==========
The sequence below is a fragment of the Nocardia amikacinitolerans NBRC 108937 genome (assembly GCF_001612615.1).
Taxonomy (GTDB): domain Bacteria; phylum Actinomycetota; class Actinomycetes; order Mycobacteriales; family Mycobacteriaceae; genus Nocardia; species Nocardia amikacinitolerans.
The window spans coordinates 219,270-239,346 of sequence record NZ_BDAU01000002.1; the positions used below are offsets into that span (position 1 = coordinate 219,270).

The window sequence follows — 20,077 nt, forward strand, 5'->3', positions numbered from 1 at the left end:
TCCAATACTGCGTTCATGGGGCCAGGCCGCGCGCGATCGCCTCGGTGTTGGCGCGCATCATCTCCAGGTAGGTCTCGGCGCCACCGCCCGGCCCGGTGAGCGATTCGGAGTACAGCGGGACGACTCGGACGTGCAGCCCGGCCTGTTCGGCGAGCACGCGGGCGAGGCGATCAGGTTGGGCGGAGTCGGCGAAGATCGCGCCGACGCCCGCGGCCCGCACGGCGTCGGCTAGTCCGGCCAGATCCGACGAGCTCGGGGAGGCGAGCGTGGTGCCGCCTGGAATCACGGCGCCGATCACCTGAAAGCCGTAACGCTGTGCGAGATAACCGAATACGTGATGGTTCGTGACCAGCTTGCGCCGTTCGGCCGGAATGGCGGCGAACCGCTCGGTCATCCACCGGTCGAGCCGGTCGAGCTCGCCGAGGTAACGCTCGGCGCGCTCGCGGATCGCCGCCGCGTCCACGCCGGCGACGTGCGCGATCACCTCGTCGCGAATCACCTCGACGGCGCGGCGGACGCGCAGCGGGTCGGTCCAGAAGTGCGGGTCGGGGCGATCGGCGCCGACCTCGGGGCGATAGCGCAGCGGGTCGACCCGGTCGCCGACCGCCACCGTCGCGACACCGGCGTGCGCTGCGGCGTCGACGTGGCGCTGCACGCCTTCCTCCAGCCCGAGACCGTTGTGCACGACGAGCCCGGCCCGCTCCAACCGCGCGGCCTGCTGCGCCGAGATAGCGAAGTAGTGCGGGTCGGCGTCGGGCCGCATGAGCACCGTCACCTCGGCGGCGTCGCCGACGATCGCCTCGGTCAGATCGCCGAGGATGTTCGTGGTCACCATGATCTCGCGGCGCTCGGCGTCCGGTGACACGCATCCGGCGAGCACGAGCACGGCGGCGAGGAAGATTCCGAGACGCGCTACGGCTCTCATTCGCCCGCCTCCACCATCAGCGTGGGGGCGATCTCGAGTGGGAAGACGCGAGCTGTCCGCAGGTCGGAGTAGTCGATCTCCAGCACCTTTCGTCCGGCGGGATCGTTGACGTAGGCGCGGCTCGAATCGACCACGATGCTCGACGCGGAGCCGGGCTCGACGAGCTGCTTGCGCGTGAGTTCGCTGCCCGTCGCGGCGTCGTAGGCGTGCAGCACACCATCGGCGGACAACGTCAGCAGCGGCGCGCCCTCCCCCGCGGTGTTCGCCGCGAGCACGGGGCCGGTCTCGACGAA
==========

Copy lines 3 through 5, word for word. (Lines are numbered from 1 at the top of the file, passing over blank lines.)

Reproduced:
The window spans coordinates 219,270-239,346 of sequence record NZ_BDAU01000002.1; the positions used below are offsets into that span (position 1 = coordinate 219,270).

The window sequence follows — 20,077 nt, forward strand, 5'->3', positions numbered from 1 at the left end:
TCCAATACTGCGTTCATGGGGCCAGGCCGCGCGCGATCGCCTCGGTGTTGGCGCGCATCATCTCCAGGTAGGTCTCGGCGCCACCGCCCGGCCCGGTGAGCGATTCGGAGTACAGCGGGACGACTCGGACGTGCAGCCCGGCCTGTTCGGCGAGCACGCGGGCGAGGCGATCAGGTTGGGCGGAGTCGGCGAAGATCGCGCCGACGCCCGCGGCCCGCACGGCGTCGGCTAGTCCGGCCAGATCCGACGAGCTCGGGGAGGCGAGCGTGGTGCCGCCTGGAATCACGGCGCCGATCACCTGAAAGCCGTAACGCTGTGCGAGATAACCGAATACGTGATGGTTCGTGACCAGCTTGCGCCGTTCGGCCGGAATGGCGGCGAACCGCTCGGTCATCCACCGGTCGAGCCGGTCGAGCTCGCCGAGGTAACGCTCGGCGCGCTCGCGGATCGCCGCCGCGTCCACGCCGGCGACGTGCGCGATCACCTCGTCGCGAATCACCTCGACGGCGCGGCGGACGCGCAGCGGGTCGGTCCAGAAGTGCGGGTCGGGGCGATCGGCGCCGACCTCGGGGCGATAGCGCAGCGGGTCGACCCGGTCGCCGACCGCCACCGTCGCGACACCGGCGTGCGCTGCGGCGTCGACGTGGCGCTGCACGCCTTCCTCCAGCCCGAGACCGTTGTGCACGACGAGCCCGGCCCGCTCCAACCGCGCGGCCTGCTGCGCCGAGATAGCGAAGTAGTGCGGGTCGGCGTCGGGCCGCATGAGCACCGTCACCTCGGCGGCGTCGCCGACGATCGCCTCGGTCAGATCGCCGAGGATGTTCGTGGTCACCATGATCTCGCGGCGCTCGGCGTCCGGTGACACGCATCCGGCGAGCACGAGCACGGCGGCGAGGAAGATTCCGAGACGCGCTACGGCTCTCATTCGCCCGCCTCCACCATCAGCGTGGGGGCGATCTCGAGTGGGAAGACGCGAGCTGTCCGCAGGTCGGAGTAGTCGATCTCCAGCACCTTTCGTCCGGCGGGATCGTTGACGTAGGCGCGGCTCGAATCGACCACGATGCTCGACGCGGAGCCGGGCTCGACGAGCTGCTTGCGCGTGAGTTCGCTGCCCGTCGCGGCGTCGTAGGCGTGCAGCACACCATCGGCGGACAACGTCAGCAGCGGCGCGCCCTCCCCCGCGGTGTTCGCCGCGAGCACGGGGCCGGTCTCGACGAA